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Amnesty International Just Called for Vote on Brett Kavanaugh's Nomination to Be Postponed Citing Human Rights Abuses

WASHINGTON, DC - SEPTEMBER 06: Supreme Court nominee Judge Brett Kavanaugh prepares to testify before the Senate Judiciary Committee on the third day of his Supreme Court confirmation hearing in the Hart Senate Office Building on Capitol Hill September 6, 2018 in Washington, DC. Kavanaugh was nominated by President Donald Trump to fill the vacancy on the court left by retiring Associate Justice Anthony Kennedy. (Photo by Chip Somodevilla/Getty Images)

As President Donald Trump's Supreme Court nominee Brett Kavanaugh fends off multiple accusations of sexual assault, human rights group Amnesty International is asking Senate Judiciary Head Senator Chuck Grassley (R-IA) to postpone Kavanaugh's confirmation vote--an extremely rare move for the organization.

Executive Director Margaret Huang said in the letter:


Amnesty International USA calls on you to halt the vote on President Trump’s nomination of Brett Kavanaugh to the Supreme Court of the United States.

Amnesty International takes no position on the appointment of particular individuals to government positions, unless they are reasonably suspected of crimes under international law and could use their appointment to the position in question to either prevent accountability for these crimes or to continue perpetration. At the same time, the organization calls on governments to thoroughly vet candidates in regard to any human rights concerns arising from their prior conduct.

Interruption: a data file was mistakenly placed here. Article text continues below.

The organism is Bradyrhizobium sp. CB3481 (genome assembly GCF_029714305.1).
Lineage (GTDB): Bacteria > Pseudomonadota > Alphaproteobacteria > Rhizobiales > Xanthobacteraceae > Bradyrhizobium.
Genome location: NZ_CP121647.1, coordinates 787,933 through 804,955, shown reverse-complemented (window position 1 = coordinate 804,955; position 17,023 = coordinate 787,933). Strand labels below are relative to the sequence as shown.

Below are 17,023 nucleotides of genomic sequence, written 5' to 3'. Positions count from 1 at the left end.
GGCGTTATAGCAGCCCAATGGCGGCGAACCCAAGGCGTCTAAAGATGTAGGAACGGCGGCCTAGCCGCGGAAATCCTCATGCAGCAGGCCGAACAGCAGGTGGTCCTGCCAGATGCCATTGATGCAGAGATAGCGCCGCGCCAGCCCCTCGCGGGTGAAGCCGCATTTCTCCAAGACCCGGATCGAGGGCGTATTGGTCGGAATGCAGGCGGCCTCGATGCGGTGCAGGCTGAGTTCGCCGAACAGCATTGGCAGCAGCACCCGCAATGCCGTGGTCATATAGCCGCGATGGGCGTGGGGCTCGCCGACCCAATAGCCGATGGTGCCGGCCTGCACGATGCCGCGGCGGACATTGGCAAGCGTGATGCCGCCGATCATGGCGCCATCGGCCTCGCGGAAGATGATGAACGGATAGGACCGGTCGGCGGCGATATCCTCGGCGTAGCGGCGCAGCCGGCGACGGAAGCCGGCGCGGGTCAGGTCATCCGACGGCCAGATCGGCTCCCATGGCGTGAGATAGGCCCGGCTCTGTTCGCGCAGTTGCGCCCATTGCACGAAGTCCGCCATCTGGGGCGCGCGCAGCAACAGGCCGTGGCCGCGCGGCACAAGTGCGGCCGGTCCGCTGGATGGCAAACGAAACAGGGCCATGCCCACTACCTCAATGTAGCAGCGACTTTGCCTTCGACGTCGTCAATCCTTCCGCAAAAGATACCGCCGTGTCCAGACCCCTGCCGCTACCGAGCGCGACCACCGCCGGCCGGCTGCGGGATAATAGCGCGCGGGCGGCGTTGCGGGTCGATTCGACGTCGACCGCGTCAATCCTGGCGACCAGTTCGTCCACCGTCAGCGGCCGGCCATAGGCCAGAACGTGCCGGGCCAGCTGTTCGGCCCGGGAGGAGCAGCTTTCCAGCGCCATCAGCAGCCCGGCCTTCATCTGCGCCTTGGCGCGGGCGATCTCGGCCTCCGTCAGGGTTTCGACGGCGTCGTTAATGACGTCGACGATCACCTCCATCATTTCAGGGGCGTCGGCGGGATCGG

As noted in the letter, Amnesty International rarely voices opinions on Supreme Court nominees unless they believe the candidate poses a serious risk for human rights.

In addition to concerns regarding the allegations of sexual assault levied against Kavaugh, Amnesty International also expressed worry regarding Kavanaugh's position on torture, citing his involvement with the administration of George W. Bush. Amnesty International suggested that Democrats on the Senate Judiciary Committee found two documents suggesting that Kavanaugh may have had involvement in the CIA torture scandal after 9/11.

Some were in agreement with Amnesty International's request.

Others thought it reflected poorly on the organization.

However, Amnesty International's requests that all documents be turned over and Kavanaugh be re-vetted echo those of many who want to see the allegations of sexual assault investigated.

When Dr. Christine Blasey Ford first came forward with her allegations against Brett Kavanaugh, Democrats and others called for the FBI to reopen its background check of the judge.

As happens all too often when victims of sexual abuse come forward, Dr. Ford was widely accused of lying. Yet when she requested an FBI investigation be conducted before she faced public questioning before a committee whose majority consists of adversarial Republican men, her requests were denied. This is most likely because of the unexpectedly contentious nomination's proximity to the 2018 midterms, as Republican Senator Lindsey Graham implied.

Others are citing several reasons that an FBI investigation is warranted, including:

  • The FBI specializes in tracking down information, even and especially on decades-old allegations like this.
  • If Ford is lying, why wouldn't Kavanaugh and Senate Republicans want it fully investigated in order to clear the judge's name?
  • There is not a time limit on this process, so there is plenty of time to have these investigations adequately examined.

As more allegations surface, calls for an investigation are growing louder.

As Amnesty International adds its voice to the calls for an investigation, Kavanaugh's all-but-inevitable confirmation is now treading water.